A photo essay by Matt Conant
BANDS TO WATCH
Meet the up and comers to listen to now
N O. 187 | M U S I C + F I L M
At home with the artist & musician
A TALE OF TWO HONKY TONKS
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LOVE AT FIRST SOUND At home with Will Johnson and family
SATURDAY NIGHT LIVE A photo essay at the Broken Spoke and the White Horse Saloon.
MUSICIANS TO WATCH Meet the up and comers to listen to now
THE MOHAWK A look back at the journey of an icon
ON THE COVER:
Photography by Wynn Myers; Will and Jessie Johnson
12 MARCH 2017 |
CO N T E N T S | DE PA RT M E N TS
Social Hour p. 20 Community + Culture
Life + Style S T Y LE PICK p. 84
S T Y LE P IC K : WALLER CREEK POP-IP PICNIC ON APRIL 8
F I N D M O R E AT
TRIBEZA.COM SPR ING ST Y LE Nothing like a meeting with a pup AND a stylist. Check out tribeza.com for our new Tribeza-exclusive style segment where we’ll be catching tips and tricks from local stylist Jane Black.
COLUMN: KRISTIN ARMSTRONG p. 33 LOC AL LOVE p. 36 PROFILE p. 38 TRIBEZ A TALK p. 42
Food + Thought K AREN ’S PICK p. 88
CONVERSATION p. 90 DINING GUIDE p. 92 P RO F I L E: IN THE STUDIO WITH ANDREW HERNANDEZ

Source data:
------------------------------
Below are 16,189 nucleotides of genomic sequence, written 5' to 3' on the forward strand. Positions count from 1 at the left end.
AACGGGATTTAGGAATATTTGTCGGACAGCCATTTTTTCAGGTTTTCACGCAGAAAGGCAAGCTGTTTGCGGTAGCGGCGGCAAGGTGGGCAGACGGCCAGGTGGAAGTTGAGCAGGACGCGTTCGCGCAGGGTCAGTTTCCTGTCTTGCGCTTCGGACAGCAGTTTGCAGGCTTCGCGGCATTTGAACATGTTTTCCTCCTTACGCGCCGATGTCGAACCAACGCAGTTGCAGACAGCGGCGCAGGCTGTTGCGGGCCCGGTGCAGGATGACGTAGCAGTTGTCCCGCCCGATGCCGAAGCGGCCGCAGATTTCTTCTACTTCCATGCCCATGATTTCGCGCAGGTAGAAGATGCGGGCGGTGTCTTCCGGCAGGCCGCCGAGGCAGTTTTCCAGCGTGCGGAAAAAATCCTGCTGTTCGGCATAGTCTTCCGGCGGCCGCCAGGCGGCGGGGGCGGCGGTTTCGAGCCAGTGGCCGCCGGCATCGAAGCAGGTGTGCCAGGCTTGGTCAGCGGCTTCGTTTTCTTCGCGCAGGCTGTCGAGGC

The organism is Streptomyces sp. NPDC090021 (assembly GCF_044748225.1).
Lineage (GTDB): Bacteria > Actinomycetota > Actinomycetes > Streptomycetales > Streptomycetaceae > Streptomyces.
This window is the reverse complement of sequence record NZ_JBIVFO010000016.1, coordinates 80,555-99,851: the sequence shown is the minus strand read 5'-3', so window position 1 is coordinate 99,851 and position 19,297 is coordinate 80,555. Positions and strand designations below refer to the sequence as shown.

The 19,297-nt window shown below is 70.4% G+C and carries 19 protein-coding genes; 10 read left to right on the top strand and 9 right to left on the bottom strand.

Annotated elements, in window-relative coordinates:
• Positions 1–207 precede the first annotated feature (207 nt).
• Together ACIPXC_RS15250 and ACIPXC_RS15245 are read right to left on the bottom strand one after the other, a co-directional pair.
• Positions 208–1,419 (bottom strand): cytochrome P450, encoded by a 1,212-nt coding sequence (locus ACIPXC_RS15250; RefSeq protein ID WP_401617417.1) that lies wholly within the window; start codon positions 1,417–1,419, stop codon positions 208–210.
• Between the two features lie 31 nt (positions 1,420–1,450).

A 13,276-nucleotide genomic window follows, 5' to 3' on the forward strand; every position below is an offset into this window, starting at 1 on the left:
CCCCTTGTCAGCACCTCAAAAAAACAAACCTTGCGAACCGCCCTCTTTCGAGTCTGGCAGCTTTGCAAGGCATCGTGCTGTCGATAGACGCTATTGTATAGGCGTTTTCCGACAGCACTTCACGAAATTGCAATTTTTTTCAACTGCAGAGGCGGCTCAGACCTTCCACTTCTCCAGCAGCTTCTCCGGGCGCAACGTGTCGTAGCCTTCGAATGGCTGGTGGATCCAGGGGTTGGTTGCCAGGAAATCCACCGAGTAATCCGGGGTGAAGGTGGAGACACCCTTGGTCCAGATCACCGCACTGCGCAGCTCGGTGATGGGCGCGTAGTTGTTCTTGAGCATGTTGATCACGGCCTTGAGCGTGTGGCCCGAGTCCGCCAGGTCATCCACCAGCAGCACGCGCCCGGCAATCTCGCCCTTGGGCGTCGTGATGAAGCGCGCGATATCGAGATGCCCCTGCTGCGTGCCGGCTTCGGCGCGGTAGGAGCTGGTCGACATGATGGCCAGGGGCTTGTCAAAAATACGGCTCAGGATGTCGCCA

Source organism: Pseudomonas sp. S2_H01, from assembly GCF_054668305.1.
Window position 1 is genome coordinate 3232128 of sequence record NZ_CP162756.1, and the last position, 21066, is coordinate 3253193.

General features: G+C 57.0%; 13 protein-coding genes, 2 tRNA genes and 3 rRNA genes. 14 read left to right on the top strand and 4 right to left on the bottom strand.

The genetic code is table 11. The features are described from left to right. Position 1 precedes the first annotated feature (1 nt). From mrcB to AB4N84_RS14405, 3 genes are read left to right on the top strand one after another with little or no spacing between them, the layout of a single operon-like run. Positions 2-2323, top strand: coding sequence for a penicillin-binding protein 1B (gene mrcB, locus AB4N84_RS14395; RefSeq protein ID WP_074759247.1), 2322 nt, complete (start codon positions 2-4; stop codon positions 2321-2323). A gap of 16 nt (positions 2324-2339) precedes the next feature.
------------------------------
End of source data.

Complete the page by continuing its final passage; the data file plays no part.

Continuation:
KAREN ’ S P IC K : GERALDINE ’S
Arts + Happenings
TR IBEZ A A PPROV ED E ATS FOR SXSW
ARTS & ENTERTAINMENT C ALENDARS p. 46
There are so many worthy foodie spots in Austin%—%the choices can get overwhelming. For this year’s SXSW, we’re making it easy on you. We’ve picked our favorite local eats, from green juice to the best food trucks to our most-loved sit down spots. Read the full story online!
MUSIC PICK p. 47 ART PICK p. 48 EVENT PICK p. 50
@ TRIBEZ A
M U S I C PIC K :
A Look Behind !…! p. 96
14 MARCH 2017 |
H A P P Y B I R T H D AY
weet 16 is looking great, and the
their doors to make Tribeza available to you.
future is bright for our magazine
No doubt, many of you have your monthly
that launched in March of
spot where you pick up a copy, and I
2001. At the recent fourth annual
hope you will take a moment to say “thank
Tribeza Interiors Tour, I was delighted to hear an abundance of positive stories about
you” to them. In the last six years we’ve continued to